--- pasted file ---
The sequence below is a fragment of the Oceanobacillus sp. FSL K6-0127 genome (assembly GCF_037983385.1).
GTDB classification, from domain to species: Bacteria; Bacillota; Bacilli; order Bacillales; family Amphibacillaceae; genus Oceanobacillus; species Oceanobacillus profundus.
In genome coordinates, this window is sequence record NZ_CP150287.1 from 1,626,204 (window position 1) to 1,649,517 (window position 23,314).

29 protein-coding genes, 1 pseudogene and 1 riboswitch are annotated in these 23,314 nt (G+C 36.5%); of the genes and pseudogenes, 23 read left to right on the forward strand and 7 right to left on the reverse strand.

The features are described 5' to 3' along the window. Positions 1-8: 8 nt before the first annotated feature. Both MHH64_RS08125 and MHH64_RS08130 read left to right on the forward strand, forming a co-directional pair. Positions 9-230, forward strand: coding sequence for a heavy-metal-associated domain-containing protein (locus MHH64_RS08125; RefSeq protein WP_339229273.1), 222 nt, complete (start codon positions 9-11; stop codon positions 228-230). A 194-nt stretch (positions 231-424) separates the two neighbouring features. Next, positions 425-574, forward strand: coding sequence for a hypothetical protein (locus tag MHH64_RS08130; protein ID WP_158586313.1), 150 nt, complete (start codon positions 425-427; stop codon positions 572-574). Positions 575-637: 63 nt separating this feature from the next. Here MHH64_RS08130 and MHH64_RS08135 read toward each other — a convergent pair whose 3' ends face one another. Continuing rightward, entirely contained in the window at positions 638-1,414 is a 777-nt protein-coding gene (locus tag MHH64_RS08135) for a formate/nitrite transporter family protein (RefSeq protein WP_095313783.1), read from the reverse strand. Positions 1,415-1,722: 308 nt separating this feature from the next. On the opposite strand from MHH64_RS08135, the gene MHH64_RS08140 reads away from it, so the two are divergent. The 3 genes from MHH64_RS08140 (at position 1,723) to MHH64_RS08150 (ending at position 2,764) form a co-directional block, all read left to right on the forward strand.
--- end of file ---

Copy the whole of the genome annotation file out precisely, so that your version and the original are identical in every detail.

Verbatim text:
The sequence below is a fragment of the Oceanobacillus sp. FSL K6-0127 genome (assembly GCF_037983385.1).
GTDB classification, from domain to species: Bacteria; Bacillota; Bacilli; order Bacillales; family Amphibacillaceae; genus Oceanobacillus; species Oceanobacillus profundus.
In genome coordinates, this window is sequence record NZ_CP150287.1 from 1,626,204 (window position 1) to 1,649,517 (window position 23,314).

29 protein-coding genes, 1 pseudogene and 1 riboswitch are annotated in these 23,314 nt (G+C 36.5%); of the genes and pseudogenes, 23 read left to right on the forward strand and 7 right to left on the reverse strand.

The features are described 5' to 3' along the window. Positions 1-8: 8 nt before the first annotated feature. Both MHH64_RS08125 and MHH64_RS08130 read left to right on the forward strand, forming a co-directional pair. Positions 9-230, forward strand: coding sequence for a heavy-metal-associated domain-containing protein (locus MHH64_RS08125; RefSeq protein WP_339229273.1), 222 nt, complete (start codon positions 9-11; stop codon positions 228-230). A 194-nt stretch (positions 231-424) separates the two neighbouring features. Next, positions 425-574, forward strand: coding sequence for a hypothetical protein (locus tag MHH64_RS08130; protein ID WP_158586313.1), 150 nt, complete (start codon positions 425-427; stop codon positions 572-574). Positions 575-637: 63 nt separating this feature from the next. Here MHH64_RS08130 and MHH64_RS08135 read toward each other — a convergent pair whose 3' ends face one another. Continuing rightward, entirely contained in the window at positions 638-1,414 is a 777-nt protein-coding gene (locus tag MHH64_RS08135) for a formate/nitrite transporter family protein (RefSeq protein WP_095313783.1), read from the reverse strand. Positions 1,415-1,722: 308 nt separating this feature from the next. On the opposite strand from MHH64_RS08135, the gene MHH64_RS08140 reads away from it, so the two are divergent. The 3 genes from MHH64_RS08140 (at position 1,723) to MHH64_RS08150 (ending at position 2,764) form a co-directional block, all read left to right on the forward strand.